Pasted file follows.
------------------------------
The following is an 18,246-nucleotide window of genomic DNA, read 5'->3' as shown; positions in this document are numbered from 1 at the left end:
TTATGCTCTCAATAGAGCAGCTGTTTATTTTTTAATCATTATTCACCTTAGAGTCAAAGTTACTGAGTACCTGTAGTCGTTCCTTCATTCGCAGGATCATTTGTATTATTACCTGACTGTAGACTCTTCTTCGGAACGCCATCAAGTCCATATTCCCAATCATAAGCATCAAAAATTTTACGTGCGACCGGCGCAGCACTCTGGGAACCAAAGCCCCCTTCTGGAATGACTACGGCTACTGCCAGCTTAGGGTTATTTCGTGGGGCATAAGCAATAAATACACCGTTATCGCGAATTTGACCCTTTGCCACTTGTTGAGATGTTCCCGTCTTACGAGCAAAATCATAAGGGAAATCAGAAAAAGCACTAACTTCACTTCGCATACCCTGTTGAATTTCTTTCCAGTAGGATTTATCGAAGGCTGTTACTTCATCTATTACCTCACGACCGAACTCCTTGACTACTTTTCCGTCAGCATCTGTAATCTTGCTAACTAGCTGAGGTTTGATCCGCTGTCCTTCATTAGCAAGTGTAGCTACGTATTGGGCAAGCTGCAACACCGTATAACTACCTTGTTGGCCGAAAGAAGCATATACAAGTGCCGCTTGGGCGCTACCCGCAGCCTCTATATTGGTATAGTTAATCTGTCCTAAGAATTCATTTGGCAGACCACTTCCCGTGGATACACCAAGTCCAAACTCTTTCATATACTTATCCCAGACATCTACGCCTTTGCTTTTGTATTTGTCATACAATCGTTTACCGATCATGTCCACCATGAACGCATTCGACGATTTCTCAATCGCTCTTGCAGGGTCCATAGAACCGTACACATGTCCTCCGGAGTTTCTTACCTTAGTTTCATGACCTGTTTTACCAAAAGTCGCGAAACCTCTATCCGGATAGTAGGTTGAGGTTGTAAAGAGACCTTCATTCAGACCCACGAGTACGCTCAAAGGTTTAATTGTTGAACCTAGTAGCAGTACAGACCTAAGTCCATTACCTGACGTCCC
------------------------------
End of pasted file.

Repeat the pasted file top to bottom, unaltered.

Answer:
The following is an 18,246-nucleotide window of genomic DNA, read 5'->3' as shown; positions in this document are numbered from 1 at the left end:
TTATGCTCTCAATAGAGCAGCTGTTTATTTTTTAATCATTATTCACCTTAGAGTCAAAGTTACTGAGTACCTGTAGTCGTTCCTTCATTCGCAGGATCATTTGTATTATTACCTGACTGTAGACTCTTCTTCGGAACGCCATCAAGTCCATATTCCCAATCATAAGCATCAAAAATTTTACGTGCGACCGGCGCAGCACTCTGGGAACCAAAGCCCCCTTCTGGAATGACTACGGCTACTGCCAGCTTAGGGTTATTTCGTGGGGCATAAGCAATAAATACACCGTTATCGCGAATTTGACCCTTTGCCACTTGTTGAGATGTTCCCGTCTTACGAGCAAAATCATAAGGGAAATCAGAAAAAGCACTAACTTCACTTCGCATACCCTGTTGAATTTCTTTCCAGTAGGATTTATCGAAGGCTGTTACTTCATCTATTACCTCACGACCGAACTCCTTGACTACTTTTCCGTCAGCATCTGTAATCTTGCTAACTAGCTGAGGTTTGATCCGCTGTCCTTCATTAGCAAGTGTAGCTACGTATTGGGCAAGCTGCAACACCGTATAACTACCTTGTTGGCCGAAAGAAGCATATACAAGTGCCGCTTGGGCGCTACCCGCAGCCTCTATATTGGTATAGTTAATCTGTCCTAAGAATTCATTTGGCAGACCACTTCCCGTGGATACACCAAGTCCAAACTCTTTCATATACTTATCCCAGACATCTACGCCTTTGCTTTTGTATTTGTCATACAATCGTTTACCGATCATGTCCACCATGAACGCATTCGACGATTTCTCAATCGCTCTTGCAGGGTCCATAGAACCGTACACATGTCCTCCGGAGTTTCTTACCTTAGTTTCATGACCTGTTTTACCAAAAGTCGCGAAACCTCTATCCGGATAGTAGGTTGAGGTTGTAAAGAGACCTTCATTCAGACCCACGAGTACGCTCAAAGGTTTAATTGTTGAACCTAGTAGCAGTACAGACCTAAGTCCATTACCTGACGTCCC